For all those State Department officials and regional think tanks of politics, they have become dumbfounded as they witness what is going on contrary to their analysis and beliefs and conjectures.  But they had been warned, Ethiopia being a unique case.

 

 

Naturally, as they have failed in their time tamed and told inferences, it would be desirable and high time for them to go back to school to study cases unique like Ethiopia.

 

 

Meles’s debacle in Somalia is a sought after scenario by him. The continued unstable situation in the region is a life line for his regime. United States and the people of Ethiopia are committed to bringing about an everlasting stability to the region by waging war against terror.  But as long as Meles is on the scene, every thing is doomed to fail. Meles knows that maintaining the status quo is the very card he would not give up at all coast.

 

 

There had been a well known and established fact. Once the USA awakens and librates itself from the spell of this elusive and capricious despot, her sword is vicious and merciless, even to her devout allies let alone to a miniscule who lives by subterfuge.

 

 

The hostage drama for Ethiopia has melted away from Meles’s grip; and when will be the time for the US foreign policy in the Horn? Shouldn’t it have been long ago?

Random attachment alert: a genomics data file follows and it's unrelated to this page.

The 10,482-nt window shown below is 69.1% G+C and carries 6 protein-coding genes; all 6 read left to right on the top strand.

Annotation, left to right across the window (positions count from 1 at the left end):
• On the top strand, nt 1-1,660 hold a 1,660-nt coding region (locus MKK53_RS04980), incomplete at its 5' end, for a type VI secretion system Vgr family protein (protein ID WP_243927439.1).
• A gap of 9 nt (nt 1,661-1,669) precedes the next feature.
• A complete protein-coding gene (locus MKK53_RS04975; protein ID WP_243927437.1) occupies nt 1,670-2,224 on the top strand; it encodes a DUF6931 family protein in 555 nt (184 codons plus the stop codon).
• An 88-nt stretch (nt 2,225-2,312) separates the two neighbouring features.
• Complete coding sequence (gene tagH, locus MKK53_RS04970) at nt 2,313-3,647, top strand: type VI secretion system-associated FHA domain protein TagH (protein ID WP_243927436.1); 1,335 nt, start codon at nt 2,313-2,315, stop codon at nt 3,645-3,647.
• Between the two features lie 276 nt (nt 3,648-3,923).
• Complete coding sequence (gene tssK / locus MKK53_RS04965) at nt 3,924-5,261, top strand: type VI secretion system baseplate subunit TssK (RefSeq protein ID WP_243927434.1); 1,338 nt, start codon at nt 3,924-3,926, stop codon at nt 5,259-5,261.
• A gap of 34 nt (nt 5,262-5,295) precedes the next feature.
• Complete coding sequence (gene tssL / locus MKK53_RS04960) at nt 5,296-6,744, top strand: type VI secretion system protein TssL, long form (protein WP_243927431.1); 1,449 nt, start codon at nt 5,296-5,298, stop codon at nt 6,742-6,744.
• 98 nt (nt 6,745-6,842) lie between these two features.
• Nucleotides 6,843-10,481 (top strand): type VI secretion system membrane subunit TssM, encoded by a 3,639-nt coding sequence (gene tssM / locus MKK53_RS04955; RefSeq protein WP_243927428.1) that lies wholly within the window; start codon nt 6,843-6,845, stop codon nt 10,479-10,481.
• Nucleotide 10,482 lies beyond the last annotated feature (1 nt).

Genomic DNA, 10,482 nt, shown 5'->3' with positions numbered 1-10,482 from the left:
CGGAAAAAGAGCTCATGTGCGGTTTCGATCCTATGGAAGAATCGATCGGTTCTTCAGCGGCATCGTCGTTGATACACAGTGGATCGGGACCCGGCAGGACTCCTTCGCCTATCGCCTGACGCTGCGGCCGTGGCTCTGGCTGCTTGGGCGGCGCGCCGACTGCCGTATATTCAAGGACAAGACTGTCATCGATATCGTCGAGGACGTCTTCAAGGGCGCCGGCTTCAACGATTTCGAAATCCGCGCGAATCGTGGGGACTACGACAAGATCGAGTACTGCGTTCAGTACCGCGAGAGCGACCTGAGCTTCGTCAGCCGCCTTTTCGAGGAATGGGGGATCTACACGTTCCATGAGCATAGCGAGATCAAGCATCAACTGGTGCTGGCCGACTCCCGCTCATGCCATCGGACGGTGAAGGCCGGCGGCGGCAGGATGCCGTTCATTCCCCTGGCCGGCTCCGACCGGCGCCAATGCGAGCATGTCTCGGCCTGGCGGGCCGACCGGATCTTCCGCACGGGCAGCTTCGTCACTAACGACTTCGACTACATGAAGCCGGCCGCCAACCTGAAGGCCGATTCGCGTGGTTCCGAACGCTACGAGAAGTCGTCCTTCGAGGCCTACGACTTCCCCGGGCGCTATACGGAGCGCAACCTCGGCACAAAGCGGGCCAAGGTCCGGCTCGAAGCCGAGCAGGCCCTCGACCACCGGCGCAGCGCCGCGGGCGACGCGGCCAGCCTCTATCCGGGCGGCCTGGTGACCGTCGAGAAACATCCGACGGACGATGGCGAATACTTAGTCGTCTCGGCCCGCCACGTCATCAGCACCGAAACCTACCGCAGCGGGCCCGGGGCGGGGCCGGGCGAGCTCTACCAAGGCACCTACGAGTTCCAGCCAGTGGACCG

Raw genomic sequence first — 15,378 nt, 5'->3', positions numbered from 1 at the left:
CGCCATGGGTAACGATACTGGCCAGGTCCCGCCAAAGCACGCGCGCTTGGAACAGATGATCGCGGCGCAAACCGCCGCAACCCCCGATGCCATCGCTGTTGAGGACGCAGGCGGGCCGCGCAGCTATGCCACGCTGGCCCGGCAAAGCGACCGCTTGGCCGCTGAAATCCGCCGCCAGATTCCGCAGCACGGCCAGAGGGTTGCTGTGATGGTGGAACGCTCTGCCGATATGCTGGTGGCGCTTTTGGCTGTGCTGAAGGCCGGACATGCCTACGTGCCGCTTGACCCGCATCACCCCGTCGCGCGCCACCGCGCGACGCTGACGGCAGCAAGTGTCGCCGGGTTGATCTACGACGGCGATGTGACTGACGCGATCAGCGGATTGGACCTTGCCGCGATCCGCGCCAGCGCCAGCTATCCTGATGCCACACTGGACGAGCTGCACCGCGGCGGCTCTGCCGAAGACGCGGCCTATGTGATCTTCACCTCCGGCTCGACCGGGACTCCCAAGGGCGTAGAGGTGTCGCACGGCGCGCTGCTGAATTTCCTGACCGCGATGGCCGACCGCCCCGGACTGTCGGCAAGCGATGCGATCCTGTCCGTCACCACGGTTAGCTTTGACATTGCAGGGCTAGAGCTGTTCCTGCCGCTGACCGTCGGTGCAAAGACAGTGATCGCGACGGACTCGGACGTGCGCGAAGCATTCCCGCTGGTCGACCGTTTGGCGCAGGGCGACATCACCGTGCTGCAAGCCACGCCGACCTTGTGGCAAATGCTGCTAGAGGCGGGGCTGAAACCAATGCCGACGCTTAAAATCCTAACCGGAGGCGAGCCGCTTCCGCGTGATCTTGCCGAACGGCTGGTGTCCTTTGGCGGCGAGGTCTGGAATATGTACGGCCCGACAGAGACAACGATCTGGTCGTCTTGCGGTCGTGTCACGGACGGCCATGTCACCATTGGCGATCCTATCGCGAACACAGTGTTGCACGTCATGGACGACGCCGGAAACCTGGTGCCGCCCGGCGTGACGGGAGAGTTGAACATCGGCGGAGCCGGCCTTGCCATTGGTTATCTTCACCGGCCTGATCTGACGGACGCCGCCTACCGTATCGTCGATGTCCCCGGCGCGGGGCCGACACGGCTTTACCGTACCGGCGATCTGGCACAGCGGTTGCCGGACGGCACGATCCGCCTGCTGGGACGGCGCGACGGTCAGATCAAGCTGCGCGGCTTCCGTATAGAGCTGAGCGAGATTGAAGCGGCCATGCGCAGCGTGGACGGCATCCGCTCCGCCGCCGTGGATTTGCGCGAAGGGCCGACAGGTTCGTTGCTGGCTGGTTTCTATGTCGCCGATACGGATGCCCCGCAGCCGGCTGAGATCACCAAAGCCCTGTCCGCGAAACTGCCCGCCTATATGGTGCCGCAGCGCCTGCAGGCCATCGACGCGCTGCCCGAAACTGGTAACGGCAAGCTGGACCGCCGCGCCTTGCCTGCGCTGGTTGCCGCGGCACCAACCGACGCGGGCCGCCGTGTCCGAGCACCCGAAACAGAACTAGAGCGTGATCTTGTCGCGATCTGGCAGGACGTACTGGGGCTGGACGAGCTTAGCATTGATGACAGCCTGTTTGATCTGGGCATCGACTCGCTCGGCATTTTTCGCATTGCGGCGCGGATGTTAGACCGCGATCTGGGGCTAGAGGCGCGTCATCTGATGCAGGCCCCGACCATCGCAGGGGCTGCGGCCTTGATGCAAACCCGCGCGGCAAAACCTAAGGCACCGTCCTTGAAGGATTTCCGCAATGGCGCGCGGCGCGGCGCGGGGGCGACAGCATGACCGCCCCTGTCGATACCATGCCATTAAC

Published in: on September 19, 2006 at 7:47 pm  Leave a Comment  

Ethiopian People’s Revolutionary Party (EPRP) Congratulations on the 34th Anniversary of the Party

From Yilma Begashaw

 

1.                  Why Congratulations?

1.1              EPRP is the only Ethiopian Political Party that has never sided with any of those successive repressive Ethiopian regimes since its formation 34 years ago.

1.2              EPRP is the Party that has never surrendered the Ethiopian sovereignty  and our people’s interest to foreign powers for short term self interest.

1.3              EPRP is the only Party that never perished since its formation despite combined excessive internal and external pressures from the enemies of our people.

1.4              EPRP is a Party that has never changed as far as the lasting long-term democratic interests of our people are concerned.

1.5              That is why I am obliged to forward these congratulatory remarks, for the sake of fairness, honesty and true testimony.